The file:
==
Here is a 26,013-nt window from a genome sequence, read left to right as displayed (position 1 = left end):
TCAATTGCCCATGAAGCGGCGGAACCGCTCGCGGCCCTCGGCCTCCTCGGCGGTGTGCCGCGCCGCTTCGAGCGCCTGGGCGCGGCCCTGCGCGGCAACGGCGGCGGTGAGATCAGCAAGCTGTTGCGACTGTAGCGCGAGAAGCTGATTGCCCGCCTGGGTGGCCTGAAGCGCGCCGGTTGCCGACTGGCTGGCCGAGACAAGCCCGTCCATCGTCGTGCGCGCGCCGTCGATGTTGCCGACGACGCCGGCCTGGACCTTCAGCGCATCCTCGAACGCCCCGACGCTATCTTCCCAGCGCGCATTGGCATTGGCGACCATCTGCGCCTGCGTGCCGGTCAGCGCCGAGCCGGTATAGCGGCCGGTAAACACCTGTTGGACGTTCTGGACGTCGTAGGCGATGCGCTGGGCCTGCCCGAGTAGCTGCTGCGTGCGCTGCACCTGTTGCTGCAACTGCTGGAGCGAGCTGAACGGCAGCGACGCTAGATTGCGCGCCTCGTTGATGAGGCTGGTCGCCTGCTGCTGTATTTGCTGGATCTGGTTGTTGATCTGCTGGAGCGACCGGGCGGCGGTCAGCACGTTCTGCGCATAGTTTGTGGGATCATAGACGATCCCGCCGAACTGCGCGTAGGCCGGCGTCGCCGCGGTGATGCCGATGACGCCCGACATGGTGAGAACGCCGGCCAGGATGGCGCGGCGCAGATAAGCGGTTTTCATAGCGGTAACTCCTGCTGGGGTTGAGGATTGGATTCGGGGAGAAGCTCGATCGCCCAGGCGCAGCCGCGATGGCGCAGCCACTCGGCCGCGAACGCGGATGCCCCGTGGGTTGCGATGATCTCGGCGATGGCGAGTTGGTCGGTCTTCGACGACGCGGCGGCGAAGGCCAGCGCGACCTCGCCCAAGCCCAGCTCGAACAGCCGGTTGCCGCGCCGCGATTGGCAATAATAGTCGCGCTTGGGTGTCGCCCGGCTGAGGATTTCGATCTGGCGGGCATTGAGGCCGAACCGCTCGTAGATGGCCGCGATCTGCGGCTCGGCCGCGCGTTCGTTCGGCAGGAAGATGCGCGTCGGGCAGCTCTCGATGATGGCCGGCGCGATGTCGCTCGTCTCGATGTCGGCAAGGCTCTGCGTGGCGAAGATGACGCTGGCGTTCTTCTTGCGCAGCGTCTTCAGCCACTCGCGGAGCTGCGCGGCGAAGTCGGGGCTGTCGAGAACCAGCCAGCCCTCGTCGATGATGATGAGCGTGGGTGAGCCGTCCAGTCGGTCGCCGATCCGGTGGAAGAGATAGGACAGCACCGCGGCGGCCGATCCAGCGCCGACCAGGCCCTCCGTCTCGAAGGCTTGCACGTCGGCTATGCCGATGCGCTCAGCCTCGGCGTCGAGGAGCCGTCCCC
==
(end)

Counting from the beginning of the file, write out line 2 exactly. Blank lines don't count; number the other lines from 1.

TCAATTGCCCATGAAGCGGCGGAACCGCTCGCGGCCCTCGGCCTCCTCGGCGGTGTGCCGCGCCGCTTCGAGCGCCTGGGCGCGGCCCTGCGCGGCAACGGCGGCGGTGAGATCAGCAAGCTGTTGCGACTGTAGCGCGAGAAGCTGATTGCCCGCCTGGGTGGCCTGAAGCGCGCCGGTTGCCGACTGGCTGGCCGAGACAAGCCCGTCCATCGTCGTGCGCGCGCCGTCGATGTTGCCGACGACGCCGGCCTGGACCTTCAGCGCATCCTCGAACGCCCCGACGCTATCTTCCCAGCGCGCATTGGCATTGGCGACCATCTGCGCCTGCGTGCCGGTCAGCGCCGAGCCGGTATAGCGGCCGGTAAACACCTGTTGGACGTTCTGGACGTCGTAGGCGATGCGCTGGGCCTGCCCGAGTAGCTGCTGCGTGCGCTGCACCTGTTGCTGCAACTGCTGGAGCGAGCTGAACGGCAGCGACGCTAGATTGCGCGCCTCGTTGATGAGGCTGGTCGCCTGCTGCTGTATTTGCTGGATCTGGTTGTTGATCTGCTGGAGCGACCGGGCGGCGGTCAGCACGTTCTGCGCATAGTTTGTGGGATCATAGACGATCCCGCCGAACTGCGCGTAGGCCGGCGTCGCCGCGGTGATGCCGATGACGCCCGACATGGTGAGAACGCCGGCCAGGATGGCGCGGCGCAGATAAGCGGTTTTCATAGCGGTAACTCCTGCTGGGGTTGAGGATTGGATTCGGGGAGAAGCTCGATCGCCCAGGCGCAGCCGCGATGGCGCAGCCACTCGGCCGCGAACGCGGATGCCCCGTGGGTTGCGATGATCTCGGCGATGGCGAGTTGGTCGGTCTTCGACGACGCGGCGGCGAAGGCCAGCGCGACCTCGCCCAAGCCCAGCTCGAACAGCCGGTTGCCGCGCCGCGATTGGCAATAATAGTCGCGCTTGGGTGTCGCCCGGCTGAGGATTTCGATCTGGCGGGCATTGAGGCCGAACCGCTCGTAGATGGCCGCGATCTGCGGCTCGGCCGCGCGTTCGTTCGGCAGGAAGATGCGCGTCGGGCAGCTCTCGATGATGGCCGGCGCGATGTCGCTCGTCTCGATGTCGGCAAGGCTCTGCGTGGCGAAGATGACGCTGGCGTTCTTCTTGCGCAGCGTCTTCAGCCACTCGCGGAGCTGCGCGGCGAAGTCGGGGCTGTCGAGAACCAGCCAGCCCTCGTCGATGATGATGAGCGTGGGTGAGCCGTCCAGTCGGTCGCCGATCCGGTGGAAGAGATAGGACAGCACCGCGGCGGCCGATCCAGCGCCGACCAGGCCCTCCGTCTCGAAGGCTTGCACGTCGGCTATGCCGATGCGCTCAGCCTCGGCGTCGAGGAGCCGTCCCC